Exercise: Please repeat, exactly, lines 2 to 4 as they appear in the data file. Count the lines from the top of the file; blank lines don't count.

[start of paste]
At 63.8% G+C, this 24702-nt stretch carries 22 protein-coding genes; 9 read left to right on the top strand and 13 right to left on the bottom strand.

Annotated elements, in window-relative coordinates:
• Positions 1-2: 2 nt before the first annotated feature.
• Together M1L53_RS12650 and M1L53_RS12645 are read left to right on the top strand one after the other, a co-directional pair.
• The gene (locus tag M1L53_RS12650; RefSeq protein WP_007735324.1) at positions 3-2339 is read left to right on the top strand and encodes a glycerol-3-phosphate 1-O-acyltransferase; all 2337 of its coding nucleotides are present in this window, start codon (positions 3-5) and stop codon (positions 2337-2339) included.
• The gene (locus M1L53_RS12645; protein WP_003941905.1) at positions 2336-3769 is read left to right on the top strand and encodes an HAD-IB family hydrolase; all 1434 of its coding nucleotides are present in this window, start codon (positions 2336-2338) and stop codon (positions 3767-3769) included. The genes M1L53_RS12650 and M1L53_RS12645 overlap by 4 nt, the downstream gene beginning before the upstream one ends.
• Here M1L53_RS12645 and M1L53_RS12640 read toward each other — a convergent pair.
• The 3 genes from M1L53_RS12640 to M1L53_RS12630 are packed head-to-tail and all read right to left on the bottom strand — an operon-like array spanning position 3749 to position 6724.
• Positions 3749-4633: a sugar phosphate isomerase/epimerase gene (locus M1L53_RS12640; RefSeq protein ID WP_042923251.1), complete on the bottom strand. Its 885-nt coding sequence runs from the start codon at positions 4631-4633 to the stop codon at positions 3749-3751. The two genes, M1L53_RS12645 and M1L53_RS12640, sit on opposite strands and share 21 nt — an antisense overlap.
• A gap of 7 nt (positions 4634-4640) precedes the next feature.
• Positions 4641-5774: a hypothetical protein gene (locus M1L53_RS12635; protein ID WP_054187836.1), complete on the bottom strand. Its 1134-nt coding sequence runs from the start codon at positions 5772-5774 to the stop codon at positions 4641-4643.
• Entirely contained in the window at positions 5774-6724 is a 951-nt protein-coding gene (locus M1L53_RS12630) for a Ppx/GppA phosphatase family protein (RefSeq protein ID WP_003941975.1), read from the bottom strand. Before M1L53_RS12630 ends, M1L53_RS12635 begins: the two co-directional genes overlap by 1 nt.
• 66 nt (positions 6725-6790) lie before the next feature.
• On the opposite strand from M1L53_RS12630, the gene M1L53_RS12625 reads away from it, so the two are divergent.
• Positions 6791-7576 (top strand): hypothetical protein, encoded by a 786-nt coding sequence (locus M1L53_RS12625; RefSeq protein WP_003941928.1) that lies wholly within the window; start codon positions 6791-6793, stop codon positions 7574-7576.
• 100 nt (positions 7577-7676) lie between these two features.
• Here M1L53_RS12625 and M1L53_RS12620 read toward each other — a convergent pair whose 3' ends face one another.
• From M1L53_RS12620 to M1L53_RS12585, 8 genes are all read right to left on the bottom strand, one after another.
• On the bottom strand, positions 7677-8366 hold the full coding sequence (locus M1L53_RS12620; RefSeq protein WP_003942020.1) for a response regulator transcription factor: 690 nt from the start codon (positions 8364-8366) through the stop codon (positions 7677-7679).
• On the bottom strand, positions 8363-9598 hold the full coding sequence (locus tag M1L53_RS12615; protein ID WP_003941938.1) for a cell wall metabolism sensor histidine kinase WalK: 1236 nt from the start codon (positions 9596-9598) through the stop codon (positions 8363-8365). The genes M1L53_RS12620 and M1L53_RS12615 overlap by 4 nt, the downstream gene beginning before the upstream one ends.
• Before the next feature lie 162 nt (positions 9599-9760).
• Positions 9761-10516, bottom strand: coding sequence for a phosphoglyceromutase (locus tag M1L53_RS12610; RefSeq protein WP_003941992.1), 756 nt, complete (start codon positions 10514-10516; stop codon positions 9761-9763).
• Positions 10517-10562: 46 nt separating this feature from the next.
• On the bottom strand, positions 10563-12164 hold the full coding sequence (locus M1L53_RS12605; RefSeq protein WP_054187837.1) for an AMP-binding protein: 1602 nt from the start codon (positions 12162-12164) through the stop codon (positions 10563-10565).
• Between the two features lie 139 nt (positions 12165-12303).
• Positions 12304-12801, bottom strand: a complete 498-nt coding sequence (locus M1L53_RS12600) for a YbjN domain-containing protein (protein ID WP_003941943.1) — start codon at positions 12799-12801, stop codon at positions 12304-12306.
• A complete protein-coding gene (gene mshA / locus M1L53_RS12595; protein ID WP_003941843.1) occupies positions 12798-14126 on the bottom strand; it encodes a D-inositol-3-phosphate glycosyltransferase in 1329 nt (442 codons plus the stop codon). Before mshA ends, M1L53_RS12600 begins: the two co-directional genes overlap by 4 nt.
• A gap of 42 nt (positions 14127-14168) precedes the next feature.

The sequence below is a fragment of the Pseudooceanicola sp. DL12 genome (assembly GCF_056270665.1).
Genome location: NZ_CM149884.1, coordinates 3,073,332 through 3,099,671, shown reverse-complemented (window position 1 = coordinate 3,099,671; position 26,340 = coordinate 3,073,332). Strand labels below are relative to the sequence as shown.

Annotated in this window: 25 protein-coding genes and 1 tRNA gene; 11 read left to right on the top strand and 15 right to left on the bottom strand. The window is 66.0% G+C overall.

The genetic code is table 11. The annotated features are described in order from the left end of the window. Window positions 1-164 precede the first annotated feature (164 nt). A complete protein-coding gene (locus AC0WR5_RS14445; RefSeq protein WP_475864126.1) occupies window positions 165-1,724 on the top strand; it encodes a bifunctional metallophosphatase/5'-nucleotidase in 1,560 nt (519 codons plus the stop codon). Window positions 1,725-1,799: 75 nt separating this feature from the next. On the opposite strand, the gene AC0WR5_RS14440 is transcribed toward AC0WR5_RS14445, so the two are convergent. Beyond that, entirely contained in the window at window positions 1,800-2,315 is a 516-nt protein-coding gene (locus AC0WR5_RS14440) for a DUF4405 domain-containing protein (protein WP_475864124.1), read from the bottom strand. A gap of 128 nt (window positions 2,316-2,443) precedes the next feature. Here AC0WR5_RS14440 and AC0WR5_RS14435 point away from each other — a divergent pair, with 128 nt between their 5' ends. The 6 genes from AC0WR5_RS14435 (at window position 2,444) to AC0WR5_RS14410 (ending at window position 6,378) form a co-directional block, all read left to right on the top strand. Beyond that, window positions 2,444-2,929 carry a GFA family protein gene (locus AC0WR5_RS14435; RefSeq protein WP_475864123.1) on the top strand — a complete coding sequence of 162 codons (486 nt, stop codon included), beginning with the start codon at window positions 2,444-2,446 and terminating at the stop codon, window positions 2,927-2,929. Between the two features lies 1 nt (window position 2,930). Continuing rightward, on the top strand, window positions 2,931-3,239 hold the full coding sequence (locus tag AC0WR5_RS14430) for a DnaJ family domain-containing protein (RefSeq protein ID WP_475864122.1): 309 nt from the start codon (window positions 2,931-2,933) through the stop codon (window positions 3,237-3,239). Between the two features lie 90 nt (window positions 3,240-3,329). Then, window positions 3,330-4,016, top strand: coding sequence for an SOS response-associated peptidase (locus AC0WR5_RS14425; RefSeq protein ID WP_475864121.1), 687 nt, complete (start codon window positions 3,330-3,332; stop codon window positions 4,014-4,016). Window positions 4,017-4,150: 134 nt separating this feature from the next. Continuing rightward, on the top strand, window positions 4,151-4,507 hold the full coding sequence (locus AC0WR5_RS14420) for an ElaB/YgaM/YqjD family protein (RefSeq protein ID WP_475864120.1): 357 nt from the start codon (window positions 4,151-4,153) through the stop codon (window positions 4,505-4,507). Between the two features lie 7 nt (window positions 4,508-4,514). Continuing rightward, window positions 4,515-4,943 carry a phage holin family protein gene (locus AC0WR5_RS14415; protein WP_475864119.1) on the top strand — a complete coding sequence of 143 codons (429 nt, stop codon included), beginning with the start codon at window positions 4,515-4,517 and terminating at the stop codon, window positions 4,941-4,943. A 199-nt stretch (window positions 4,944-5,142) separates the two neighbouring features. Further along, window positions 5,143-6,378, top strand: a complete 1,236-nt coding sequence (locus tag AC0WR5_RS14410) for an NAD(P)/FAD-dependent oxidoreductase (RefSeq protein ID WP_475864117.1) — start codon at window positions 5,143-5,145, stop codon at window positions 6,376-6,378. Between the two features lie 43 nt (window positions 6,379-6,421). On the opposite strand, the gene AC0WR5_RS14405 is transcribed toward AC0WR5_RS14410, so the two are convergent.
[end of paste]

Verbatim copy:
Annotated elements, in window-relative coordinates:
• Positions 1-2: 2 nt before the first annotated feature.
• Together M1L53_RS12650 and M1L53_RS12645 are read left to right on the top strand one after the other, a co-directional pair.